Projective geometry began with the work of Pappus, but was developed primarily by Desargues, with an important contribution by Pascal. Projective geometry is the geometry of the straightedge, and it is the simplest and most fundamental geometry. We describe the important insights of the 19th century geometers that connected the subject to 3 dimensional space.

Calculus has its origins in the work of the ancient Greeks, particularly of Eudoxus and Archimedes, who were interested in volume problems, and to a lesser extent in tangents. In the 17th century the subject was widely expanded and developed in an algebraic way using also the coordinate geometry of Descartes. This is one of the most important developments in the history of mathematics.

Calculus has two branches: the differential and integral calculus. The former arose from the study by Fermat of maxima and minima of functions via horizontal tangents.

The integral calculus computes areas and volumes beyond the techniques of Archimedes. It was developed independently by Newton and Leibnitz, but others contributed too. Newton’s focus was on power series, for which differentiation and integration can be done term by term using a formula of Cavalieri, and which gave remarkable new formulas for pi and the circular functions. He had a dynamic view of the subject, motivated in large part by physics.

Leibnitz was more interested in closed forms, and introduced the notation which we use today. Both used infinitesimals, in the form of differentials.

We discuss various uses of infinite series in the 17th and 18th centuries. In particular we look at the geometric series, power series of log, the Gregory-Newton interpolation formula, Taylor’s formula, the Bernoulli’s, Eulers summation of the reciprocals of the squares as pi squared over 6, the harmonic series, product expansion of sinx, the zeta function and Euler’s product expansion for it, the exponential function, complex values and finally the circular functions too!

The main historical problem in the history of science is: to explain what is going on with the night sky, in particular what the planets are doing. The resolution of this was the greatest achievement of the 17th century. The key figures were Copernicus, Galileo, Brahe, Kepler and most famously Isaac Newton. This interesting story, culminating with Kepler’s Laws and their explanation by Newton’s laws of motion and Law of gravitation, ought to be studied in depth by all undergraduate students of mathematics!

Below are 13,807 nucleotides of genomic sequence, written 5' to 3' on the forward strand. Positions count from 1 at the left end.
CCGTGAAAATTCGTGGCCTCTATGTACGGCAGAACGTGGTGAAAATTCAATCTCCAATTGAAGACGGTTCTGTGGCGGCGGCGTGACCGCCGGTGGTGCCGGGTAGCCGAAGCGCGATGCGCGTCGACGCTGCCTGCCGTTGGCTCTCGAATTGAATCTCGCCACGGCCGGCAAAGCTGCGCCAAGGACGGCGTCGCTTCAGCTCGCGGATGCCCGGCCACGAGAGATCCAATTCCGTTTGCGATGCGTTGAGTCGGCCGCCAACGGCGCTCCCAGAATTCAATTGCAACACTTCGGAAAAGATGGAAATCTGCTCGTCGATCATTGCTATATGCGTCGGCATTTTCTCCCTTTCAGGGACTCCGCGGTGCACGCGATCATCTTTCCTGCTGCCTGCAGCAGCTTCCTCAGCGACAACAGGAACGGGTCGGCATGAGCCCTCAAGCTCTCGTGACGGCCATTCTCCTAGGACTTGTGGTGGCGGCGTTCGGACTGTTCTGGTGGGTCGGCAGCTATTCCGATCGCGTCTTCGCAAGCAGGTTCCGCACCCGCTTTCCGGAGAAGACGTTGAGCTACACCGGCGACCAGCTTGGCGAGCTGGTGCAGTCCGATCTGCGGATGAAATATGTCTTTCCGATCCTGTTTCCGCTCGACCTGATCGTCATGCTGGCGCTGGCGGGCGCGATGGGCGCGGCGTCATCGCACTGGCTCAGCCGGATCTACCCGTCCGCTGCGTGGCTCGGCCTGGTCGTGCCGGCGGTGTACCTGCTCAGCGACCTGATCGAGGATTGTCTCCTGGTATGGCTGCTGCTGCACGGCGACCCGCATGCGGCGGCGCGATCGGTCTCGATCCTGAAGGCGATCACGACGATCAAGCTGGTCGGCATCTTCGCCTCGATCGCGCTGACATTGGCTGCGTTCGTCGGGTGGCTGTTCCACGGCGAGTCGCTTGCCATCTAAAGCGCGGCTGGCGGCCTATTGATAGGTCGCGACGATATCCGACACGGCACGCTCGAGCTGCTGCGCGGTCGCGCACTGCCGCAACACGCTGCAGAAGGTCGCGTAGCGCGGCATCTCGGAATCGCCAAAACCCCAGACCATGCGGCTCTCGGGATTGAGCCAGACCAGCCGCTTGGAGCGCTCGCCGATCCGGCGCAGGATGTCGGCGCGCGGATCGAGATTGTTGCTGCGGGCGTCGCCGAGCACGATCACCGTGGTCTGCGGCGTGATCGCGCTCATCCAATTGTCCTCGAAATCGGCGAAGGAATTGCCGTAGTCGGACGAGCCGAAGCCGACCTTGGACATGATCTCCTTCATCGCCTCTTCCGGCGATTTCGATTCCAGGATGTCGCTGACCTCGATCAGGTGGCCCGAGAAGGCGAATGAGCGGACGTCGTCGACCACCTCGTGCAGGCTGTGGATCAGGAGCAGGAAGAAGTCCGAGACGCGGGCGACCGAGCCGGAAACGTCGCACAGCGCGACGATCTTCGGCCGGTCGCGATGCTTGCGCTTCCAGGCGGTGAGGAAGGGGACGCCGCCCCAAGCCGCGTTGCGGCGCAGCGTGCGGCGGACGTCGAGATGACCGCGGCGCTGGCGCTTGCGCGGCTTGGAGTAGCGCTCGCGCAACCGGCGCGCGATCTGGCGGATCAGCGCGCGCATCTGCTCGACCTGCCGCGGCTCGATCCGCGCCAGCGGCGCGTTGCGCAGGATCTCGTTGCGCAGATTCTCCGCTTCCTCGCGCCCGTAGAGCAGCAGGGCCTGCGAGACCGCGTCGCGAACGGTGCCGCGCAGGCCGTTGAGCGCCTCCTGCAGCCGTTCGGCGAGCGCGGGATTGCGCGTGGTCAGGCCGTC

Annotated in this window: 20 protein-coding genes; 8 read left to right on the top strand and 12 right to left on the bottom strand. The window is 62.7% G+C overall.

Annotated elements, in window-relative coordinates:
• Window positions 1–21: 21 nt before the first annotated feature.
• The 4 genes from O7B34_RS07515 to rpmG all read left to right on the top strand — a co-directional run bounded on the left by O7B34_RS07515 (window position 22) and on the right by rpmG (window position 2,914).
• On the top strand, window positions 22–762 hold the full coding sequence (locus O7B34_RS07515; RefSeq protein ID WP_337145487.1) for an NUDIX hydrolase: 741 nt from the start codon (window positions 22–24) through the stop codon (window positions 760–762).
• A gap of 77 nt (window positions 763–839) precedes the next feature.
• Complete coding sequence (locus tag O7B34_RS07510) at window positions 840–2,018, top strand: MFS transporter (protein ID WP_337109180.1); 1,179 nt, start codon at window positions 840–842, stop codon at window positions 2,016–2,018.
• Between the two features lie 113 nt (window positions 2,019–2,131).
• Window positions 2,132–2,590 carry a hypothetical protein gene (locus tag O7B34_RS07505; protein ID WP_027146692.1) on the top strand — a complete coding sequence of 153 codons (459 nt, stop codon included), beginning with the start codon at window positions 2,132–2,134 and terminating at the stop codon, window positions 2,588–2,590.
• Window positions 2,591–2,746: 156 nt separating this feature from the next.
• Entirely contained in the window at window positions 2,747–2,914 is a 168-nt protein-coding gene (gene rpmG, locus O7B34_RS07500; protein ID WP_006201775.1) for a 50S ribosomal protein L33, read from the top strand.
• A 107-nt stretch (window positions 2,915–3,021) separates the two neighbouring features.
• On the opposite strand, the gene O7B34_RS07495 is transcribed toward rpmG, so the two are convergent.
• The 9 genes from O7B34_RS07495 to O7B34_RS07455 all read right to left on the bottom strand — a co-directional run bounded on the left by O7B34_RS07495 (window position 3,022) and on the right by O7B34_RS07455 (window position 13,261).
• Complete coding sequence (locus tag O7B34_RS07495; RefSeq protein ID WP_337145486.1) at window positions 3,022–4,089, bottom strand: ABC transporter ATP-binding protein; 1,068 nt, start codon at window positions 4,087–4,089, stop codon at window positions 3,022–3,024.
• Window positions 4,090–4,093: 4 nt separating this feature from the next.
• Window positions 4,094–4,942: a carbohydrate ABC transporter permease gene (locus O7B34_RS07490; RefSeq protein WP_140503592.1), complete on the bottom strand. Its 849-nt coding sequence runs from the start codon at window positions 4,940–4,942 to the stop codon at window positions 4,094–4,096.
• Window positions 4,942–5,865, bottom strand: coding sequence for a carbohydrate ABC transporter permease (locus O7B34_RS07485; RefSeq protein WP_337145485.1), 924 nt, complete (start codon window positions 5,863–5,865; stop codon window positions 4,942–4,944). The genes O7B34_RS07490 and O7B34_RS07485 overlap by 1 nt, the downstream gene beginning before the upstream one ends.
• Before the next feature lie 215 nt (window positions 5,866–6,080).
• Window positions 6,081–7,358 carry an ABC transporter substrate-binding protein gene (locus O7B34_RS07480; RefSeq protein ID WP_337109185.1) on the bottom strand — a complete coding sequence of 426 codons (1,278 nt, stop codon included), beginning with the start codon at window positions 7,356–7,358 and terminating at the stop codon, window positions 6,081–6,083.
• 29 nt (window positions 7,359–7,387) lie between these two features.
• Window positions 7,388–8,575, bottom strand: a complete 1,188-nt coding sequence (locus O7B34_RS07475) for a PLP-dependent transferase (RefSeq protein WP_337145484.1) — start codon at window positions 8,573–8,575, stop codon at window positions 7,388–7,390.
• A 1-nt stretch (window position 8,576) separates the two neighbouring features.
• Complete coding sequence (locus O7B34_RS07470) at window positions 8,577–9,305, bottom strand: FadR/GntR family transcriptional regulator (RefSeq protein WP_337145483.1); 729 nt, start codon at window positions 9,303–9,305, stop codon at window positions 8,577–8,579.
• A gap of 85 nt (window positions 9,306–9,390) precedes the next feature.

The development of non-Euclidean geometry is often presented as a high point of 19th century mathematics. The real story is more complicated, tinged with sadness, confusion and orthodoxy, that is reflected even the geometry studied today. The important insights of Gauss, Lobachevsky and Bolyai, along with later work of Beltrami, were the end result of a long and circuitous study of Euclid’s parallel postulate. But an honest assessment must reveal that in fact non-Euclidean geometry had been well studied from two thousand years ago, since the geometry of the sphere had been a main concern for all astronomers.

This lecture gives a somewhat radical and new interpretation of the history, suggesting that there is in fact a much better way of thinking about this subject, as perceived already by Beltrami and Klein, but largely abandoned in the 20th century. This involves a three dimensional linear algebra with an unusual inner product, looked at in a projective fashion. This predates and anticipates the great work of Einstein on relativity and its space-time interpretation by Minkowski.

Next : a fuller account of this improved approach: Universal Hyperbolic Geometry

About benvitalis

math grad - Interest: Number theory